The bill also includes an expansion of the child tax credit, from $2,000 to a maximum of $3,600 per child, with provisions to distribute the money in advance cash payments. Taken together, the changes essentially transform an obscure tax policy into a child allowance and would slash child poverty.
Despite their willingness to pass a bill with a trillion-dollar price tag, Democratic leaders are still operating under self-imposed cost constraints. The expanded child tax credit is only for 2021 because a single year of the policy costs about $100 billion.
During a meeting with congressional Democrats on Wednesday, Biden indicated for the first time that he believed the child tax policy should be permanent, as congressional Democrats have said it should be. There are a whole host of more permanent policies Democrats are eyeing to do in the coming months, like tying jobless benefits to unemployment levels.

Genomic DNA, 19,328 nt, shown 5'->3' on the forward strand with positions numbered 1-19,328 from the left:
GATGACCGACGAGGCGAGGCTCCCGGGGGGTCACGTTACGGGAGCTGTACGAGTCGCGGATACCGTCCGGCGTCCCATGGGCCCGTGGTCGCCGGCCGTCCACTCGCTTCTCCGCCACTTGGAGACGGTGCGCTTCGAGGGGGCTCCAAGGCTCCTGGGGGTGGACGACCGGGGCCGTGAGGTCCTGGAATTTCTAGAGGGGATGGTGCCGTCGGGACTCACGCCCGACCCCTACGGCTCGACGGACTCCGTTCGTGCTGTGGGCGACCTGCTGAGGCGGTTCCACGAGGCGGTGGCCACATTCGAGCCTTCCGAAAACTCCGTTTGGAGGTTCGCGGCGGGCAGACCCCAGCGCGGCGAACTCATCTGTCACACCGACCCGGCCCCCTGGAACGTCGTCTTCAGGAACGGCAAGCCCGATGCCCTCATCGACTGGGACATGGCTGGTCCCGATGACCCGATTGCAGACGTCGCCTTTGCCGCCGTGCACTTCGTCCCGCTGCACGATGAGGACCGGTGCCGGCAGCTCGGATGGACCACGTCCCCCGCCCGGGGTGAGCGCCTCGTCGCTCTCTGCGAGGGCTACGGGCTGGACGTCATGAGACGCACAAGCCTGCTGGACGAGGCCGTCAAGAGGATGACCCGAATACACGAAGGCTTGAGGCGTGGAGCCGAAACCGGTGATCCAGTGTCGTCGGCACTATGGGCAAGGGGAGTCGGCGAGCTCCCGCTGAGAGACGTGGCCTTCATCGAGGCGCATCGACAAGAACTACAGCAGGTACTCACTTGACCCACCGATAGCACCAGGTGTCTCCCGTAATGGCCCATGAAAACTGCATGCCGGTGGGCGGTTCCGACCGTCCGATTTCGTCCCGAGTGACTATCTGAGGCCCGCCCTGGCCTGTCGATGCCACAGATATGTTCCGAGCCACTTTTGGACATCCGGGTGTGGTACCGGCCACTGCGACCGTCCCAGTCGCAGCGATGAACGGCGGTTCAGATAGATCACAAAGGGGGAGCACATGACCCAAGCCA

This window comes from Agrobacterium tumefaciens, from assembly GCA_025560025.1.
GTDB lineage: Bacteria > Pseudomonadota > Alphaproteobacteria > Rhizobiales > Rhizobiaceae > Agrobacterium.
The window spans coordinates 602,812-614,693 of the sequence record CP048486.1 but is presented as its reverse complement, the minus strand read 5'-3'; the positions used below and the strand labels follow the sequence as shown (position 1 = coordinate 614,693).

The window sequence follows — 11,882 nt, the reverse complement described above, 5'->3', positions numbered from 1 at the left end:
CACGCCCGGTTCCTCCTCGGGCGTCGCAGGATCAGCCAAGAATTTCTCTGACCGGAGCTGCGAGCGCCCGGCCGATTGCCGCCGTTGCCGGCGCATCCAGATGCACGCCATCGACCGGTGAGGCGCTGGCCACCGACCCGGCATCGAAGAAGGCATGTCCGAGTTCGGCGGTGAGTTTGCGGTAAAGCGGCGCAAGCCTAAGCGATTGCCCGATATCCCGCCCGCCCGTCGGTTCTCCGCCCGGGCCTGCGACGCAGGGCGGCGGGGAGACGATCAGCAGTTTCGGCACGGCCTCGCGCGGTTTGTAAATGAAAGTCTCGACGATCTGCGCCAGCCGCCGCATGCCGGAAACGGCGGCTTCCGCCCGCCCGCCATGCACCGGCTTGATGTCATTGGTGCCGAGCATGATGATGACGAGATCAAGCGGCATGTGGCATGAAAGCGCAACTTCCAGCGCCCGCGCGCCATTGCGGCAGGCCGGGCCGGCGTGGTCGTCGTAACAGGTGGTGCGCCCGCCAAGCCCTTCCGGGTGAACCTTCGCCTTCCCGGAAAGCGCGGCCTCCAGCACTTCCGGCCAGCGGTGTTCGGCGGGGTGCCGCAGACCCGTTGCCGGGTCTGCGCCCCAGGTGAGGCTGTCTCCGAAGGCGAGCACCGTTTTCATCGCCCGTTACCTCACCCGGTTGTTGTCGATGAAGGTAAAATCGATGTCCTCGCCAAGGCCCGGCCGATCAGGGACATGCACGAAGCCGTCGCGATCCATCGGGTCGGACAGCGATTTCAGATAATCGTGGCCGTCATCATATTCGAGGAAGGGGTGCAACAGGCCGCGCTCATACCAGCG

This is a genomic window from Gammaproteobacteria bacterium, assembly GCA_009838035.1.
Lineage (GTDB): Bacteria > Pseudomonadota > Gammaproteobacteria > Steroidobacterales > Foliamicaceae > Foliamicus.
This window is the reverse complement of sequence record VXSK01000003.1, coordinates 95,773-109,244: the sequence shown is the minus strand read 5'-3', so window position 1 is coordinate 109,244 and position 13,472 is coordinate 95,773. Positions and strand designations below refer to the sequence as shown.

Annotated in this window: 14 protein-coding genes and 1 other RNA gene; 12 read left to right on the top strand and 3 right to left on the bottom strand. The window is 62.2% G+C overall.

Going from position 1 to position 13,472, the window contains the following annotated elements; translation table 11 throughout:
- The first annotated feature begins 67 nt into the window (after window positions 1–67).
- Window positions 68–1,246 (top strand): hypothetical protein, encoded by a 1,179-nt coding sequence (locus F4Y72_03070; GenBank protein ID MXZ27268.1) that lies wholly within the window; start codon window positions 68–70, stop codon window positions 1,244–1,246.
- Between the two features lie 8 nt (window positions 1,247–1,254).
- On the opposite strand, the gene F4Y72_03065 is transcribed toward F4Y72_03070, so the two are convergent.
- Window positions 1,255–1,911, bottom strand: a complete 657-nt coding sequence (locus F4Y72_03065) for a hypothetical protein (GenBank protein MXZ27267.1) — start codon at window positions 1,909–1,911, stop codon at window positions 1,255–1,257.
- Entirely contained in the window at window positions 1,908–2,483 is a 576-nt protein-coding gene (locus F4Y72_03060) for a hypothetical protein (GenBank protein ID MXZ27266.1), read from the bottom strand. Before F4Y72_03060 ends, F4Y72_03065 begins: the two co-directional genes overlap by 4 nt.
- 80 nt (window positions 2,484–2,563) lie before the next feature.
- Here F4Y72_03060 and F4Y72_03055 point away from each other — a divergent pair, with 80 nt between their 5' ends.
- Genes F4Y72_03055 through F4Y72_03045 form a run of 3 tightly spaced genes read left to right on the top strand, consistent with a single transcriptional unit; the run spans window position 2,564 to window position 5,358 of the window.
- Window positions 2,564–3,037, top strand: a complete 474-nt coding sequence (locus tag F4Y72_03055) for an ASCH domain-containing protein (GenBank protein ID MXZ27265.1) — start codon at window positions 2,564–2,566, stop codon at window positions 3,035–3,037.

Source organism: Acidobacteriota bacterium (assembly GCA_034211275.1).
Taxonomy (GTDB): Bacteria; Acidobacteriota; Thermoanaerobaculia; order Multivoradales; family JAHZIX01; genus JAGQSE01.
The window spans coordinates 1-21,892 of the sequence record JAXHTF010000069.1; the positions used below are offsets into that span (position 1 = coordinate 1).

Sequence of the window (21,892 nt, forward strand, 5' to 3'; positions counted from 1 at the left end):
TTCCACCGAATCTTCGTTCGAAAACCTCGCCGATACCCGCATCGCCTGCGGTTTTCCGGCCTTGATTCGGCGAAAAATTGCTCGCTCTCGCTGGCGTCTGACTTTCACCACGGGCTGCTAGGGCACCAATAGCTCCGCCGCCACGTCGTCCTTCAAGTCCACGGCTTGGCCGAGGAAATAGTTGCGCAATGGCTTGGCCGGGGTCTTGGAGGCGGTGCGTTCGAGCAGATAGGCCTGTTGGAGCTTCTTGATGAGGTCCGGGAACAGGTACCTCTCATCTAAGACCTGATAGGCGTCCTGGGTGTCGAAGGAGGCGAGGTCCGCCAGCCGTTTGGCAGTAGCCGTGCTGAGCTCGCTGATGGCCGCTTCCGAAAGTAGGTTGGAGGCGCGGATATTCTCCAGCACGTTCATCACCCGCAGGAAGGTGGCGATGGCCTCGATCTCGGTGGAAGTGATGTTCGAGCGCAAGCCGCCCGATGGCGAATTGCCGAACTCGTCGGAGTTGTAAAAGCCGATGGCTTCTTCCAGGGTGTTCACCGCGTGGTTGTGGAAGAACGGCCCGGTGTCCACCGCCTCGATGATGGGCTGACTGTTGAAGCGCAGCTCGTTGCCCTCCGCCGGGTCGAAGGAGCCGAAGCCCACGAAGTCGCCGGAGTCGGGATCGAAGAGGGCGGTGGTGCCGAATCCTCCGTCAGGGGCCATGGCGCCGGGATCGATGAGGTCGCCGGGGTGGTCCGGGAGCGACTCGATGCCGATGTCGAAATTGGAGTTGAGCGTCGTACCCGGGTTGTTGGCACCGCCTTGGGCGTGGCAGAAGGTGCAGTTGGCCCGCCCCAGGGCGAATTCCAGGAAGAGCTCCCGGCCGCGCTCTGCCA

The bill extends federal unemployment programs for only five months, instead of six as Biden originally proposed, meaning benefits will expire at the end of August — when Congress will be on its summer recess.
“The second this bill passes, I am going to fight like hell to get that sixth month,” Sen. Ron Wyden (D-Ore.) told HuffPost.
But they’ll have to pass another bill to make it that way ― and they’ll either need to win over Republicans or change the rules of the Senate to do it.
Asked how Democrats would extend the temporary policies in the bill, Sen. Bernie Sanders (I-Vt.), the Budget Committee chairman, told HuffPost that they would return to the reconciliation process once again, even though it is normally used only once per fiscal year.
“This piece of legislation is the most important piece of legislation for working people that we have seen in the modern history of this country,” Sanders said. “Our job right now is to pass it and then to move on to the second reconciliation bill as soon as possible.”